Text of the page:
Neither the Department of Defense nor any agency of the U.S. government bears any responsibility for the opinions expressed herein, which are entirely those of the author.
"Israel," as Mrs. Meir put it, "is entitled to defensible borders." But where might such borders be drawn? The lines on which Israel's army stood at the end of the war of June 1967 seemed formidable, but have disappeared into history. The U.N. Security Council, in its celebrated Resolution 242 of November 1967, visualized that "secure and recognized boundaries" might be placed essentially along the lines obtaining before the outbreak of the June hostilities. Although it has refused to "draw maps," Israel has made it plain that the old lines will not do, in part owing to security concerns. But genuine security depends on regional accommodation, which the Arab states say cannot occur until all of the occupied territory is returned. All parties agree that some kind of demilitarization arrangement in returned territory would be needed in any overall settlement, but little serious public attention has been given to ways in which comprehensive demilitarization might be useful as a security safeguard in the context of comprehensive territorial return.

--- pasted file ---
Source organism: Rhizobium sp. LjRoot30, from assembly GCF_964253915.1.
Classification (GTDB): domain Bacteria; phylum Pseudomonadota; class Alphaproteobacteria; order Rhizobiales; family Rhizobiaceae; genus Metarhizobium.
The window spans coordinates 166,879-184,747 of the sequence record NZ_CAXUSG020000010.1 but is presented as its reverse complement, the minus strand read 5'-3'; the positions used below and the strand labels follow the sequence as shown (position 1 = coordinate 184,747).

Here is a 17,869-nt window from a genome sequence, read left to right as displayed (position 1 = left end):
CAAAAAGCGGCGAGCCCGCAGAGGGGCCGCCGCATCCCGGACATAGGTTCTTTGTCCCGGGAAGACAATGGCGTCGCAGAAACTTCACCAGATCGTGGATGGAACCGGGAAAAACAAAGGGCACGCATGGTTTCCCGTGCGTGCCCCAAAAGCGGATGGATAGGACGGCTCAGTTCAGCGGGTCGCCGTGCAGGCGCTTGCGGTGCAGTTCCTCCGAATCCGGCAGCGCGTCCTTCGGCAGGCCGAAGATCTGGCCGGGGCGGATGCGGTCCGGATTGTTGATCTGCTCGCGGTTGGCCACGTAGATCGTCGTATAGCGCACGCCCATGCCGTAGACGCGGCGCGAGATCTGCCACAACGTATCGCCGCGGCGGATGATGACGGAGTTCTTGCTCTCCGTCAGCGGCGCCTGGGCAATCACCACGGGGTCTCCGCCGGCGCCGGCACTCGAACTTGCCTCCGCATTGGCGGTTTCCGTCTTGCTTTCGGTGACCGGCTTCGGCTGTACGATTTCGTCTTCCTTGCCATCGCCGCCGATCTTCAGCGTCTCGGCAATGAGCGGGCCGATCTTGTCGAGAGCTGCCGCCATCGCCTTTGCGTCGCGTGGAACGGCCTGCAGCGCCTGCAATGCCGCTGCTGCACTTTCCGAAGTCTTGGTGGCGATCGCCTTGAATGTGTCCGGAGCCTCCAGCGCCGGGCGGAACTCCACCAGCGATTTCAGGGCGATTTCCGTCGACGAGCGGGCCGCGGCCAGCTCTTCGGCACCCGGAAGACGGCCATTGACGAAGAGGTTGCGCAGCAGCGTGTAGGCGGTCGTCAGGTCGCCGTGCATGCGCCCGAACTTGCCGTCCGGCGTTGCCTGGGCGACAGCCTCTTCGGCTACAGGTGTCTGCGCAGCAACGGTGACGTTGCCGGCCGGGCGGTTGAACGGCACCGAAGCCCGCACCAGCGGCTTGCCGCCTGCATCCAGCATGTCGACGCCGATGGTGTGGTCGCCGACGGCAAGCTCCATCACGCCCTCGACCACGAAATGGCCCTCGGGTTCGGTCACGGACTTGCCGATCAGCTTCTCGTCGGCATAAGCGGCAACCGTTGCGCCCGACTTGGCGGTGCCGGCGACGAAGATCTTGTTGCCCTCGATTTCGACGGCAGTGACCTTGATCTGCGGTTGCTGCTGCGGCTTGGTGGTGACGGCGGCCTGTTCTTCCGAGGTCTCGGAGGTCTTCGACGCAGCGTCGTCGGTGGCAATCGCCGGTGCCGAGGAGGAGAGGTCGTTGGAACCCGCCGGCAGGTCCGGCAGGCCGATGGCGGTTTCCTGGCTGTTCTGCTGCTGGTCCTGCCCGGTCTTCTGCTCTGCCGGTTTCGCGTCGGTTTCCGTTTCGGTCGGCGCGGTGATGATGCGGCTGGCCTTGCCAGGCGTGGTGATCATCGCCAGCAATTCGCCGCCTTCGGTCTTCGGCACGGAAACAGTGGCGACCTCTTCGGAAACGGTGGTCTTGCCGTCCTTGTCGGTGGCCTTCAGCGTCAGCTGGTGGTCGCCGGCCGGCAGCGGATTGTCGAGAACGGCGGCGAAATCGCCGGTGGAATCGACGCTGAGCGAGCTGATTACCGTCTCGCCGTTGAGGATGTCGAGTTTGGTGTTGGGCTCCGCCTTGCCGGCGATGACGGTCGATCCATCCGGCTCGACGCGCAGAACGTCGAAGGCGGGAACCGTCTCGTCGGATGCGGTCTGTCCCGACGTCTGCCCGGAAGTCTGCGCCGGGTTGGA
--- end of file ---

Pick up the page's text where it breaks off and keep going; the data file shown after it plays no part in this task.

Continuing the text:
Today, Israel continues to hold something like 90 percent of the territory taken in 1967; that it has evacuated as much as 10 percent is one of the concrete achievements of the current "step-by-step" diplomacy. But this diplomacy seems to have lost momentum, and, in any case, has produced harmful side effects, including a new, and perhaps shortsighted, kind of demilitarization. Israel's borders are now anything but "secure and recognized"; defense of the present lines seems to require the attainment of new levels of sophistication in an arms race, the cost of which Israel can no longer shoulder alone. We even hear claims that Israel's security may soon require that it move to the stage of nuclear confrontation with its Arab adversaries.
Things looked a great deal different as the dust of the June War settled, for it seemed
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